Make sure you get your chimney cleaned and that it is properly lined so you don't get a chimney fire. If you aren't using your fireplace, keep the damper closed and stick some insulation, such as Roxul stone wool -- which is fire-resistant - up inside around the damper to prevent drafts. Just remember to take it out before you light a fire!
One alternative to burning wood in your old fireplace is MojoBricks. These are new compressed wood bricks that burn super-hot and are less of a mess. It's good for people who use their fireplaces.
Bounds said people can upgrade existing fireplaces with new wood/pellet/gas "inserts," which essentially are big stoves that can slip into the old fireplace opening and make the hearth really efficient. You can get the $1,500 tax credit for this.
If you want to replace your fireplace, it's going to cost you.
Prices differ by region, but on average an installed free-standing wood or pellet (compressed sawdust) stove costs between $3,000 and $4,200, according to the hearth association. But you can get help to pay for nearly one-third of that bill with a federal energy efficiency tax credit of 30 percent up to $1,500 on certain efficient wood and pellet stoves through the end of this year. Check with the retailer and ask for the manufacturer's certification statement to ensure that the one you've picked out qualifies.
Bounds said she upgraded two years ago to a high-efficiency wood stove in her basement, and cut my heating bills by roughly one-third. Several websites including the EIA's and Pellet Fuels Institute offer fuel-comparison calculators.
There is another option. The EcoSmart fireplace that burns bioethanol fuel. It helps you zone your heat.
EcoSMart fireplaces are unique because they use clean-burning bioethanol fuel. That means no ash, no soot, no smoke, no chimney, so all the heat made by the fire stays in the room. You can buy standalone units or you can buy insert units which can sit right in an old fireplace.
And speaking of zoning?
The Activent Temperature-Controlled Vent Register allows you, with the use of a wireless thermostat, to control which rooms in your house to keep warm.
The Activent is easy to install, and it's affordable (about $50 a vent). Like a fireplace, you can choose which rooms of your house to keep warm. If you know you're going to be in the bedroom, use your Activent to turn down the heat in the other rooms! This product can save you money on your utility bills.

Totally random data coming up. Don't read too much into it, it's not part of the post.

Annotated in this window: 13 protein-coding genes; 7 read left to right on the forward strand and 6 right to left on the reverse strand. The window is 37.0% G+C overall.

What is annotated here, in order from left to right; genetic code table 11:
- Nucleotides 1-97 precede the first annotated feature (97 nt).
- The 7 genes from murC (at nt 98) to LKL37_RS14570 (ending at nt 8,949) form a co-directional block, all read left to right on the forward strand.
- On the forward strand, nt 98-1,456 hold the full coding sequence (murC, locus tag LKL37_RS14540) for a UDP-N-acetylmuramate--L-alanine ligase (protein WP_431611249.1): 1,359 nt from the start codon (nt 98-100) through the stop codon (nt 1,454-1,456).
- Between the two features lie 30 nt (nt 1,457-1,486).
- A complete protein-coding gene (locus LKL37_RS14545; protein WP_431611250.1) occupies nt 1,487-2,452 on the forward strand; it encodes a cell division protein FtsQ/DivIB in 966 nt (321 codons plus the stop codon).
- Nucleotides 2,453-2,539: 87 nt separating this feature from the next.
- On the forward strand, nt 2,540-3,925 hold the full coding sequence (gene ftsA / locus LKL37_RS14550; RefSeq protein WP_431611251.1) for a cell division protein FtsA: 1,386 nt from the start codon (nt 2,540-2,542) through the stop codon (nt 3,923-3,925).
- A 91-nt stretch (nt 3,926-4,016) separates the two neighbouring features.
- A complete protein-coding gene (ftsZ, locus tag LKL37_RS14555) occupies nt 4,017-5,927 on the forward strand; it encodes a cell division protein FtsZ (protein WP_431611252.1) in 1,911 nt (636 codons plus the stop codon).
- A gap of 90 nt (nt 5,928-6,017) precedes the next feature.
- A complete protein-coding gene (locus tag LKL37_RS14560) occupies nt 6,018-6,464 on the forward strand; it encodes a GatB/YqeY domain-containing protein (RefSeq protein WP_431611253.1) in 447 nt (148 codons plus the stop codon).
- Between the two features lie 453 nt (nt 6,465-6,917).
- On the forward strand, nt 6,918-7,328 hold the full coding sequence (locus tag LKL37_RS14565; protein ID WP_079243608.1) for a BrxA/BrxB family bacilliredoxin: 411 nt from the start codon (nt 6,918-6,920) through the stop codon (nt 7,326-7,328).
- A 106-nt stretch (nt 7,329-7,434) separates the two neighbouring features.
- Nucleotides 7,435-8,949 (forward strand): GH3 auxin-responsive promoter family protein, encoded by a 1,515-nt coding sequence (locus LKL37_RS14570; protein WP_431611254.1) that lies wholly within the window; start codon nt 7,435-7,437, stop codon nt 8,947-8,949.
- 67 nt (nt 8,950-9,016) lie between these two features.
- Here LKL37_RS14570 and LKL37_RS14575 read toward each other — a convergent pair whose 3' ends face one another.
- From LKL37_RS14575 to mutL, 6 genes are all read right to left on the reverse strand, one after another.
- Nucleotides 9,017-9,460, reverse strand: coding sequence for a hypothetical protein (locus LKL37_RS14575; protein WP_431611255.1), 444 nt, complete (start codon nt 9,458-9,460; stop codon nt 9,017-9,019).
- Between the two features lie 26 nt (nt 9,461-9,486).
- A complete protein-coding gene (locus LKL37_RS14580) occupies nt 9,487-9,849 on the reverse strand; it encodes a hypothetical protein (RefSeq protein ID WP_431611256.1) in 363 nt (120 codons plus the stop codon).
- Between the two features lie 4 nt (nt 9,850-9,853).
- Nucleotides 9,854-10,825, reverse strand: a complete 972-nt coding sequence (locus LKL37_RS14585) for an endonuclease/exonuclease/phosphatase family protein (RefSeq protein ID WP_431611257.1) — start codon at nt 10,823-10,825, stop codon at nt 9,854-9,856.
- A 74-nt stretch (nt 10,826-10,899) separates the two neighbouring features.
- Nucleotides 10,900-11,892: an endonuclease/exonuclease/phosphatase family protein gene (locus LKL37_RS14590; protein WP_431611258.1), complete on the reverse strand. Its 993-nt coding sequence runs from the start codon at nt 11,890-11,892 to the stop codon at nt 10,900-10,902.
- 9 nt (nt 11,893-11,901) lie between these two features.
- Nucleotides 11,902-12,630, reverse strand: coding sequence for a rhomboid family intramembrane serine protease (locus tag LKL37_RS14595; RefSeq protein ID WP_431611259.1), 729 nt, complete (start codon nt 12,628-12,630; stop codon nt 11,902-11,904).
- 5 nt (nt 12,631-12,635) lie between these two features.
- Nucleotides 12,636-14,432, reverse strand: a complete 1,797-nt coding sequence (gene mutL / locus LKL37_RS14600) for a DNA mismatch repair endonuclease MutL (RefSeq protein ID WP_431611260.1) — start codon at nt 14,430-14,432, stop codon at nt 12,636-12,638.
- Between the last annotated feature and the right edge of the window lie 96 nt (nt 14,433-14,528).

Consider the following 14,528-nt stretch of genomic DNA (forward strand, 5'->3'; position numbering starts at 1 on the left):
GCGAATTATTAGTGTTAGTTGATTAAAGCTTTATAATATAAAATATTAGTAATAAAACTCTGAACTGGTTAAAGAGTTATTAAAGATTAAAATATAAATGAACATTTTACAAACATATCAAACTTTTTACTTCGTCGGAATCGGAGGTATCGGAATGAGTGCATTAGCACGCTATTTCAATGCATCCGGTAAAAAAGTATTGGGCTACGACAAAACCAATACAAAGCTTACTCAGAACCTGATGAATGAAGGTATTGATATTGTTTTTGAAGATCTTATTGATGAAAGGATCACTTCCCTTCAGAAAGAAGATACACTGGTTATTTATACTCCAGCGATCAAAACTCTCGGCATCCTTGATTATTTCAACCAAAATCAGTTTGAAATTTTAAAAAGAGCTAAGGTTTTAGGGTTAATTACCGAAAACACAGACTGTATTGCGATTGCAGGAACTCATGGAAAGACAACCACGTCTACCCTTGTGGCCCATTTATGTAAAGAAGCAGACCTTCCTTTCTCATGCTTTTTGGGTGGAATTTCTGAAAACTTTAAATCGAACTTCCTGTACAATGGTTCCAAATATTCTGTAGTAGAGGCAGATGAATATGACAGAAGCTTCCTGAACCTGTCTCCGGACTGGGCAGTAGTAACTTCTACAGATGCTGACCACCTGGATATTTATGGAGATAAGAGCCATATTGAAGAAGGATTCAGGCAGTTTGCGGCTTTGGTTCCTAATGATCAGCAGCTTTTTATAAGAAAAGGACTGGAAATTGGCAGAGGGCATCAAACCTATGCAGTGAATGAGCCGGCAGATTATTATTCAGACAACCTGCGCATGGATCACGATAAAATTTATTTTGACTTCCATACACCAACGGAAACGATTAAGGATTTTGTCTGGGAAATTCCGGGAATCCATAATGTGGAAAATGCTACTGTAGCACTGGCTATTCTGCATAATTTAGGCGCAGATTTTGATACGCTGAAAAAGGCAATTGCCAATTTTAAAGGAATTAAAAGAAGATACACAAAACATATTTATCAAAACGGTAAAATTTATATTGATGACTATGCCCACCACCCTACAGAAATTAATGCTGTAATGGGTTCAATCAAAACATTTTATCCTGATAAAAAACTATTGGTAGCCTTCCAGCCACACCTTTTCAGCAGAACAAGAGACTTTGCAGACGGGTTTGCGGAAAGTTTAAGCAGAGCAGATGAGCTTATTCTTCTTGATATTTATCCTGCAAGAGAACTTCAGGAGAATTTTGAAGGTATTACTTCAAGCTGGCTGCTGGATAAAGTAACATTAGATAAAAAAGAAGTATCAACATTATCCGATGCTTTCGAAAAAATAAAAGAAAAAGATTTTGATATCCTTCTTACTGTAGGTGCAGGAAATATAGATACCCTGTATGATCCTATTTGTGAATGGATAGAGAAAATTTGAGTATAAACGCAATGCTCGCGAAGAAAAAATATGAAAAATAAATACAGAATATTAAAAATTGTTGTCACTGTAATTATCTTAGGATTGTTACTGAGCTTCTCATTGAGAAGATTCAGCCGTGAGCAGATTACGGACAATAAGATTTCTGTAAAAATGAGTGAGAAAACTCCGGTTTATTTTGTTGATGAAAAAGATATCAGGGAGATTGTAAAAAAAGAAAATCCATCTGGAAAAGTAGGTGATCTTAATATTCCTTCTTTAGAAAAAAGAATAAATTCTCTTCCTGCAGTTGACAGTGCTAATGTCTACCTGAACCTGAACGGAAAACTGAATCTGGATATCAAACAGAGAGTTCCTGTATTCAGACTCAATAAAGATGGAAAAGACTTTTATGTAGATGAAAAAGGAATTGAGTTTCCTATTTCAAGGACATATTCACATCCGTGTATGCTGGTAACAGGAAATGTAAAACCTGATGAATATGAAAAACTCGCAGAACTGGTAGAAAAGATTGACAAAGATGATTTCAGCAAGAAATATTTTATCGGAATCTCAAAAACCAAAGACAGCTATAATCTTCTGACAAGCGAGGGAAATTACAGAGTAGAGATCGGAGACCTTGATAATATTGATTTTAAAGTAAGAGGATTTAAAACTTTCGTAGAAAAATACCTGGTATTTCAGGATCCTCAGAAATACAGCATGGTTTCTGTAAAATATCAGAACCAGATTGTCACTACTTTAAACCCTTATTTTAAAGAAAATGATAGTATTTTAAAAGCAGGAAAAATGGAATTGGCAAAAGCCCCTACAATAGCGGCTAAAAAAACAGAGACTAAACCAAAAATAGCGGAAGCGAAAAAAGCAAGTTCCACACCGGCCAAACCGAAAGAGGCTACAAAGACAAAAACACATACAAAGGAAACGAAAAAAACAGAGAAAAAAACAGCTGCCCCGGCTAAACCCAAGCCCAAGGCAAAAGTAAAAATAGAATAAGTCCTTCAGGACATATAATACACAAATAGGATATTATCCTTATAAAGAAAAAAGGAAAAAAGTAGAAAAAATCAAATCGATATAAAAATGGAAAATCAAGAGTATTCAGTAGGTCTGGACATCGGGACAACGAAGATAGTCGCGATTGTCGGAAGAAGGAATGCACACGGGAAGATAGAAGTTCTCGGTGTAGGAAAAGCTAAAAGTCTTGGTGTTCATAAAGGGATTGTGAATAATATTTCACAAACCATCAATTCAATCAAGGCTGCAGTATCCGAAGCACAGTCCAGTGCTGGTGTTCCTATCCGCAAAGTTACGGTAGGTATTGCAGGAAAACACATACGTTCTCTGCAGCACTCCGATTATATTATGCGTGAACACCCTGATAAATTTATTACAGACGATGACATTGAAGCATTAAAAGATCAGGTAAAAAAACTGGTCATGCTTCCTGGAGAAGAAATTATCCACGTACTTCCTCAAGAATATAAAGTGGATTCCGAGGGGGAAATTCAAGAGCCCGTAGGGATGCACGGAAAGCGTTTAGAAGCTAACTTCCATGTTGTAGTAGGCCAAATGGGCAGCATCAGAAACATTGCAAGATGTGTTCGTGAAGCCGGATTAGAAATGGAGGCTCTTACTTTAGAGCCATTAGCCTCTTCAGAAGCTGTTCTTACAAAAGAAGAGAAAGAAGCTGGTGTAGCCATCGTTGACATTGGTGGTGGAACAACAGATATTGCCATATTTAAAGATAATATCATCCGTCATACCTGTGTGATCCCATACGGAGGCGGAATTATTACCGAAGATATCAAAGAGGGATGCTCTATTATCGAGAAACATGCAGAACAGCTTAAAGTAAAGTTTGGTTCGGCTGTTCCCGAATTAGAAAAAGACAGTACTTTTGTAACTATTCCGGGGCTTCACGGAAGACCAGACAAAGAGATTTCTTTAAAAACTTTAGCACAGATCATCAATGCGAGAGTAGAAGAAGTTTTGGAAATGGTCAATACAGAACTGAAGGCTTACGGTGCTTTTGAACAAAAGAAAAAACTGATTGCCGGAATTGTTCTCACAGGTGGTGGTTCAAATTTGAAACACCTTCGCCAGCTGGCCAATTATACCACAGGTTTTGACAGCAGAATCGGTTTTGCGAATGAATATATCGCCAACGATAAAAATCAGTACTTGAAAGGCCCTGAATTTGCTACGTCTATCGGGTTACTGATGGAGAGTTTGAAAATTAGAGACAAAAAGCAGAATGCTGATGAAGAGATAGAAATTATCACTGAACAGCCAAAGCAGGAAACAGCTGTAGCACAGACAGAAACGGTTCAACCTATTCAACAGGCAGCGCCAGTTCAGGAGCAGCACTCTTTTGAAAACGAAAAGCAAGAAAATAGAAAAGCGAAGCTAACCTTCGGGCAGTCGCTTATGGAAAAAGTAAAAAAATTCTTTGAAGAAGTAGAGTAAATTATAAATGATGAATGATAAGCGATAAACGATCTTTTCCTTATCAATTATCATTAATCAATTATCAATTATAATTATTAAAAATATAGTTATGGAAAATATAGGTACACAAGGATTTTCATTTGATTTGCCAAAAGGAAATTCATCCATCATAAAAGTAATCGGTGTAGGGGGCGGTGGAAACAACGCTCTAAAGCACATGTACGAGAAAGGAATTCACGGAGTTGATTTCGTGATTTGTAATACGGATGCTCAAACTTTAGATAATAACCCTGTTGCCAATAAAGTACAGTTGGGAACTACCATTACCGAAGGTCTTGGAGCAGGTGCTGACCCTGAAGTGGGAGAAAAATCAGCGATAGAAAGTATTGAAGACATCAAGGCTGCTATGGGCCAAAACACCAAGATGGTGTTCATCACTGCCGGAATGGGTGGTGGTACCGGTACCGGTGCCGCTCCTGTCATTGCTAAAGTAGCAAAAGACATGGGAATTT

Replace that Old Furnace
Guess what? It's time to get rid of your old furnace.
As much as half of the energy used in your home goes to heating and cooling. You may want to consider replacing your equipment if it's more than 20 years old or if its efficiency rating is particularly low in the 50 to 70 percent range. Many modern conventional heating systems can get efficiencies in the 90 percent range.
Of course, this is a significant investment -- $3,000 to $10,000 depending on the system you install -- but you could see a marked improvement on energy bills. Plus, boilers and furnaces with the highest energy-efficiency ratings may also qualify for the 30 percent tax credit of up to $1,500.
Find out more at energystar.gov. Your local utility may also offer rebates on certain high-efficiency equipment so check with them at that website we mentioned.
Other Ways to Save By Upgrading Your Furnace
Federal energy efficient tax credit can save you up to 30 percent -- up to $1,500 - for qualifying high-efficiency heating equipment. Visit energystar.gov
Cash for appliances rebates. Money is still left in some states from an existing federal appliance rebate program. You can get extra cash back in certain states for energy efficient appliances, including heating equipment.
Go to www.energysavers.gov and click on the map to find out if rebates are left in your state and what qualifies.
Utility rebates. Your local utility may offer rebates on new efficient heating and cooling equipment, so check with them or go to the Database of State Incentives for Renewables and Efficiency.
Manufacturer/retailer rebates. Heating equipment makers are offering good deals right now, such as up to $1,300 cash back on certain products. Check with dealers.
The fireplace featured on "GMA" today was provided by Desiron. CLICK HERE to visit Desiron.com.